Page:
When a company isn’t making a profit, they are spending the money that they have in the bank account. Often spending money without having revenue is quantified by your burn rate. A burn-rate is how quickly you are spending(burning through) money. Commonly burn-rate is reported by month (e.g. $30,000/month), but you could also see it reported by week.
Knowing what your burn rate is important. If you don’t know what your burn rate is, you will be surprised when you run out of money and close your doors. One of the artful responsibilities of CEOs of startups is to be sure that the company is getting the most value for every single dollar it spends. If you don’t have a lot of revenue, you need to make sure you are using every dollar innovatively. You must get a benefit for every cent of your investment.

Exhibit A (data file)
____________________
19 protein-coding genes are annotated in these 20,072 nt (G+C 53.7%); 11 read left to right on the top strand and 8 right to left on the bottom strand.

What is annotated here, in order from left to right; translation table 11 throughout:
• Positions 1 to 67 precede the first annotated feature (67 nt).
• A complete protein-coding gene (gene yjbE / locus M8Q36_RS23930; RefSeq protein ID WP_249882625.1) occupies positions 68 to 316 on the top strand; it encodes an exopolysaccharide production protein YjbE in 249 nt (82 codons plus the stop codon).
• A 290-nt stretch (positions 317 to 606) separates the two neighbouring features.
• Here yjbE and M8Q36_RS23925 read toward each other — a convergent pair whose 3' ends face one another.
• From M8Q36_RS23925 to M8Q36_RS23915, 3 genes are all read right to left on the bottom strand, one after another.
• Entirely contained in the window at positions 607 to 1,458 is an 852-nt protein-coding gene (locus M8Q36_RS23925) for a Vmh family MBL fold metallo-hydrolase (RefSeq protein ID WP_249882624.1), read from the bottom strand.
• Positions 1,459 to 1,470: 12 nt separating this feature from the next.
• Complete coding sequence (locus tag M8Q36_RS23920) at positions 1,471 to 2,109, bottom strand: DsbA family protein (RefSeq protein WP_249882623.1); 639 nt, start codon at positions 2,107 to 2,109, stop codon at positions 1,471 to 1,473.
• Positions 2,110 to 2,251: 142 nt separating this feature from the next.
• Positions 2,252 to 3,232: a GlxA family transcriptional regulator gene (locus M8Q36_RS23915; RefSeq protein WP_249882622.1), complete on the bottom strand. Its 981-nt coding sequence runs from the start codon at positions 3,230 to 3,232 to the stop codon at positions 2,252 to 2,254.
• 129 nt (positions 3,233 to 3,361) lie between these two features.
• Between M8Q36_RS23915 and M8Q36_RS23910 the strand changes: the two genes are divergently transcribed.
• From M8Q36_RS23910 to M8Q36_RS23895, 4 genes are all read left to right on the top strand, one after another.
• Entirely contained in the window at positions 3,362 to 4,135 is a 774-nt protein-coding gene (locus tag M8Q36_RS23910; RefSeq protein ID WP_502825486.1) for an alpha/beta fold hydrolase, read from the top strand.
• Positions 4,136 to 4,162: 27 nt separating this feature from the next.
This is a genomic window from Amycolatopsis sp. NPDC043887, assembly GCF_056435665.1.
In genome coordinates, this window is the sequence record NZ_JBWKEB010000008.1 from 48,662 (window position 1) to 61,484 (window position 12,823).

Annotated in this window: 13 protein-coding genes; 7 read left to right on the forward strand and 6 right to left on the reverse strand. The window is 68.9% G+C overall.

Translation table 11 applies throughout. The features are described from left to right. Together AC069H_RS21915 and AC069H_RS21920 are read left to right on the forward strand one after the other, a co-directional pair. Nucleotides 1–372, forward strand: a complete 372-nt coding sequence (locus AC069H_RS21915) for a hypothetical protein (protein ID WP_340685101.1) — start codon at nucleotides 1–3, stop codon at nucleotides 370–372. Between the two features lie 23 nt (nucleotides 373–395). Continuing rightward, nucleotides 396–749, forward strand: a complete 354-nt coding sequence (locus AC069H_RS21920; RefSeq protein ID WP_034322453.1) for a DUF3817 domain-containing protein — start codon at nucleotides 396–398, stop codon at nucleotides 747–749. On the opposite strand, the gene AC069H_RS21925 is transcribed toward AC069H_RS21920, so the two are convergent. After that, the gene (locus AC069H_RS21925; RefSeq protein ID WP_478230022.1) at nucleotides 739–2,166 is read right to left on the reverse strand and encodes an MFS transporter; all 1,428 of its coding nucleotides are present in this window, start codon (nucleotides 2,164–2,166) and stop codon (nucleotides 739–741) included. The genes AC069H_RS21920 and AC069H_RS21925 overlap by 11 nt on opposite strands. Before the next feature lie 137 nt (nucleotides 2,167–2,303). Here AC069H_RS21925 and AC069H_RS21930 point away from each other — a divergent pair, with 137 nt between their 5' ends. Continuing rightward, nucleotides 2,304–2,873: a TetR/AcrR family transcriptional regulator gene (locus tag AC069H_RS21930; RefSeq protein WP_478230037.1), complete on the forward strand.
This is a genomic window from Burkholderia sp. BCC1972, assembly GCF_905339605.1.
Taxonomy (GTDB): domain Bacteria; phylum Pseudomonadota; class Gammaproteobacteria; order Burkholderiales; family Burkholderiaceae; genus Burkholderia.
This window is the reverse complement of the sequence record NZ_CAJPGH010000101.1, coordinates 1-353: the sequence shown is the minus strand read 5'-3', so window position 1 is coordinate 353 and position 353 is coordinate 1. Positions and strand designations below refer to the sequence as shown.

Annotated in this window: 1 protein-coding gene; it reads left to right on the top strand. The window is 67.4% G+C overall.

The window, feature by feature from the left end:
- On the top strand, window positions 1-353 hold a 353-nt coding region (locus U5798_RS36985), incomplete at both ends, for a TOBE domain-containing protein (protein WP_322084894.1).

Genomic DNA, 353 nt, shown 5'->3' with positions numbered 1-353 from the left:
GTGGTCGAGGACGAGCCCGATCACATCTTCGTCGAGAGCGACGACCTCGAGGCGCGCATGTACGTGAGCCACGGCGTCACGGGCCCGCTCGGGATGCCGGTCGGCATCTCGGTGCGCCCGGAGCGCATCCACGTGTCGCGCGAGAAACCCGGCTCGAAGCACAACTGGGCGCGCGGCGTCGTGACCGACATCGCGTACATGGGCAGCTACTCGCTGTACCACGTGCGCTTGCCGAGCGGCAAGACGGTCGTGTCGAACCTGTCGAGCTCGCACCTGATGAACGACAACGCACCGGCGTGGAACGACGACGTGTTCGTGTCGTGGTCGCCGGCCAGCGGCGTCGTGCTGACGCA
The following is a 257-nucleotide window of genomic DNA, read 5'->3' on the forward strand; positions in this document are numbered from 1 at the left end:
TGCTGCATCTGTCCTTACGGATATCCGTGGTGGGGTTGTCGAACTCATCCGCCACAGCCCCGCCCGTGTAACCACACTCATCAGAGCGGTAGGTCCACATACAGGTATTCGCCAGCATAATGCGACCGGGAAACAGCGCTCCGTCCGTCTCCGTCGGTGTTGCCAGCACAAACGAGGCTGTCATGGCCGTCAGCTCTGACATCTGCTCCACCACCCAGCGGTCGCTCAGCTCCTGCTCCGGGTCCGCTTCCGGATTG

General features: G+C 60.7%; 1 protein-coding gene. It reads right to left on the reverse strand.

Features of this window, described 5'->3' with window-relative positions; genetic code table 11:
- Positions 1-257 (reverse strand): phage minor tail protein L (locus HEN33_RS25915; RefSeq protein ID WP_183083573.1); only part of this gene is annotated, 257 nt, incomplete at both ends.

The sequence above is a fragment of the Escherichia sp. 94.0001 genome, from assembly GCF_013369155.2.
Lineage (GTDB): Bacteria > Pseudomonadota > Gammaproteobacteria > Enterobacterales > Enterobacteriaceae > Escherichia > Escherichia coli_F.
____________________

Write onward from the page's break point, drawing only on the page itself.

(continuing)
There are other metrics of success once a business becomes cash-flow positive (taking in more cash than is going out). Most common is Return on Investment(ROI.) Return On Investment measures how much profit (revenue beyond expenses) your company makes for every dollar that you invested.
Burn Rate and Not-For-Profits
Non-profits must also keep burn-rate in mind. In a non-profit, you intend to get the most value for every dollar. This means that keeping a close eye on how quickly and where your money is going is important. If you are burning through your donation and grant revenue, but don’t see the impact you want, you need to consider how to slow the burn-rate or get more value for the money you are spending.
Whether you are a non-profit, a startup, or a business going through a rough patch, your burn-rate is a critical metric to keep your eyes on.